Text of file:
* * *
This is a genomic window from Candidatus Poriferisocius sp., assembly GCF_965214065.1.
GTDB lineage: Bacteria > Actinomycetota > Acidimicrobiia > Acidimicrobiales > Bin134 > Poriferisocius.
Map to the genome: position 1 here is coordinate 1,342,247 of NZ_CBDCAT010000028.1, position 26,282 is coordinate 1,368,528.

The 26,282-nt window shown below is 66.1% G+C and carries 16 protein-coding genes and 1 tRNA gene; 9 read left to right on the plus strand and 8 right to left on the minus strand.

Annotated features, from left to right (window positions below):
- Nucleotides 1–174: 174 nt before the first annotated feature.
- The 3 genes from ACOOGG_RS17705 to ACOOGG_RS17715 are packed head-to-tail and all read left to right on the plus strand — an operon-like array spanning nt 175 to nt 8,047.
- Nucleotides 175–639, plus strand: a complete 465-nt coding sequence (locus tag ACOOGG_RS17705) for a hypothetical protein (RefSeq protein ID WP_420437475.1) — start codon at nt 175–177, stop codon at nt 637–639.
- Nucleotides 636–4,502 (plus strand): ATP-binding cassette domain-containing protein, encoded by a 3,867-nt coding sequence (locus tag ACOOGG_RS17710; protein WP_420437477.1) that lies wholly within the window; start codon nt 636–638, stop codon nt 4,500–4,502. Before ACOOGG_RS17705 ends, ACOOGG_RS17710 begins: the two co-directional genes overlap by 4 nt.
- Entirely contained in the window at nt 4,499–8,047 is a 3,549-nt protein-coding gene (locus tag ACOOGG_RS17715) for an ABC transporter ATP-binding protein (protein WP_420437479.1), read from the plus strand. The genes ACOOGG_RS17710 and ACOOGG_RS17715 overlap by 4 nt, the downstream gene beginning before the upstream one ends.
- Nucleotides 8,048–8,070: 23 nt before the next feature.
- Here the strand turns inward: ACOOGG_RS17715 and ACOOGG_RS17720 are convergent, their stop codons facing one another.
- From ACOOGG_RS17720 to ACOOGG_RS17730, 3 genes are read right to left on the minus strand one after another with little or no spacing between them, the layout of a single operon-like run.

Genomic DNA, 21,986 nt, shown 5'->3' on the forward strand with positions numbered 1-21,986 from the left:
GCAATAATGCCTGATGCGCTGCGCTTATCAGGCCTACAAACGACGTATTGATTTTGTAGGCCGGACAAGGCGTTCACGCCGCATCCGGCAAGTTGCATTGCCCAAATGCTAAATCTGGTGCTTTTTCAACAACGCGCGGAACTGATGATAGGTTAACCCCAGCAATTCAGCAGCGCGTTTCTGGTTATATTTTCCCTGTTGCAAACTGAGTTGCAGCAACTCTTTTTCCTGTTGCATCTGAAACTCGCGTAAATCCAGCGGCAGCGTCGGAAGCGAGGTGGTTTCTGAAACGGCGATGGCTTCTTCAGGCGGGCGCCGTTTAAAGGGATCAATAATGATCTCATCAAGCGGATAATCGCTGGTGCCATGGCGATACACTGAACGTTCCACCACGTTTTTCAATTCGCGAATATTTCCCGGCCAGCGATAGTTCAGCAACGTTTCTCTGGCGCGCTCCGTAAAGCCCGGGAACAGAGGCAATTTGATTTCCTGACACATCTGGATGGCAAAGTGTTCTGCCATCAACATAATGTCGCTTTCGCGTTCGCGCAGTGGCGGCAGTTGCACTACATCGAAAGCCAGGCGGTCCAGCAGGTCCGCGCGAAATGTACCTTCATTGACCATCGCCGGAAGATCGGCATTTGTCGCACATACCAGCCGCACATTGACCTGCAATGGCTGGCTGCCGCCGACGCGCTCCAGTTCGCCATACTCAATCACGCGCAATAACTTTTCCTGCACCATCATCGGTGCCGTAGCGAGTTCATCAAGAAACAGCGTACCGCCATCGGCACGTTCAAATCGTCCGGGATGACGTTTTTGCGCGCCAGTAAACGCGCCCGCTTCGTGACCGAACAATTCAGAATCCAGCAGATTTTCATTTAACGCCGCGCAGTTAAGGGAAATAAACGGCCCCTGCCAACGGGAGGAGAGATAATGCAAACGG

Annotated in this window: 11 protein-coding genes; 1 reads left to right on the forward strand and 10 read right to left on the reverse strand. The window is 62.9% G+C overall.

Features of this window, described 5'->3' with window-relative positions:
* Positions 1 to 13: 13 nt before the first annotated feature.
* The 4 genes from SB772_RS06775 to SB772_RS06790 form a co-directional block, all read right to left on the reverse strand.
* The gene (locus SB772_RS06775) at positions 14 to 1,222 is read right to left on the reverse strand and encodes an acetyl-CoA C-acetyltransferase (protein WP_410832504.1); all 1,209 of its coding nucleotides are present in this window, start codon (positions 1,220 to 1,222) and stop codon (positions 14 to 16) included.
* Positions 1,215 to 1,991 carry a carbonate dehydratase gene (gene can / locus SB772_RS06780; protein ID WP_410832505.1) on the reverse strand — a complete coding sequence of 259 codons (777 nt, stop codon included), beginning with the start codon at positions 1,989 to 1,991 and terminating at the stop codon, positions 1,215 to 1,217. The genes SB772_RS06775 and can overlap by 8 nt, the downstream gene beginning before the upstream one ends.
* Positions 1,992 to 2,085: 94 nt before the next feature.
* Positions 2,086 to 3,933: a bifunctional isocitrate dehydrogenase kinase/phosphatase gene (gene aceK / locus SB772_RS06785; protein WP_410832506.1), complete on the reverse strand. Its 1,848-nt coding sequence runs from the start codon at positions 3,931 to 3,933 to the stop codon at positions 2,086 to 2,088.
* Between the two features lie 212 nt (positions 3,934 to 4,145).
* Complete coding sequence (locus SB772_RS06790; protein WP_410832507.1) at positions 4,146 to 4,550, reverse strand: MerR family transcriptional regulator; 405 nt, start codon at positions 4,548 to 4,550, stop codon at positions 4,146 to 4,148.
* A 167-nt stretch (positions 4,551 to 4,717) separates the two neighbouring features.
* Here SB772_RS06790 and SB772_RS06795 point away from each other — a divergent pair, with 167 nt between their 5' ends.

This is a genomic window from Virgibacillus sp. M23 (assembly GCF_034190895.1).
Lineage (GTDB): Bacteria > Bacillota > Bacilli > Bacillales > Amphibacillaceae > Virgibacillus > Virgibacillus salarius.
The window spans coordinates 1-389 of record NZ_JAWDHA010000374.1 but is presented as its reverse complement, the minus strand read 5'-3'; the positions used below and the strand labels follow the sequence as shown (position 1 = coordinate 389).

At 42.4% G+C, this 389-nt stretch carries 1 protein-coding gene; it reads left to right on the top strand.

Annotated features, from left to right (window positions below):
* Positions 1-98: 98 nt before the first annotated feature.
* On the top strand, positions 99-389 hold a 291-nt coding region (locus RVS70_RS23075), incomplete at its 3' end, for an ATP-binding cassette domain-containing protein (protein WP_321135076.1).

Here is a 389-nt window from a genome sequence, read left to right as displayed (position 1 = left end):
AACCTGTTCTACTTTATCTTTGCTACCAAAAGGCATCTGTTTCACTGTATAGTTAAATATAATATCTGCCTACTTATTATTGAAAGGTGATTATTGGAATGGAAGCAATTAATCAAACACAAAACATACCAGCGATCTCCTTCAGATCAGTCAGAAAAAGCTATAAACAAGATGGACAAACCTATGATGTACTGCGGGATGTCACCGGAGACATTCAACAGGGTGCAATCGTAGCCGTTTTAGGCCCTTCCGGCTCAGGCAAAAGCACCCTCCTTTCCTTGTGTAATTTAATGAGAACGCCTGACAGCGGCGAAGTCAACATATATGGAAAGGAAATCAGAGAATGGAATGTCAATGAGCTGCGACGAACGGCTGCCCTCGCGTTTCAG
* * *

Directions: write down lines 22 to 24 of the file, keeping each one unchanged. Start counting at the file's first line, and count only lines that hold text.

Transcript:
* Positions 1,992 to 2,085: 94 nt before the next feature.
* Positions 2,086 to 3,933: a bifunctional isocitrate dehydrogenase kinase/phosphatase gene (gene aceK / locus SB772_RS06785; protein WP_410832506.1), complete on the reverse strand. Its 1,848-nt coding sequence runs from the start codon at positions 3,931 to 3,933 to the stop codon at positions 2,086 to 2,088.
* Between the two features lie 212 nt (positions 3,934 to 4,145).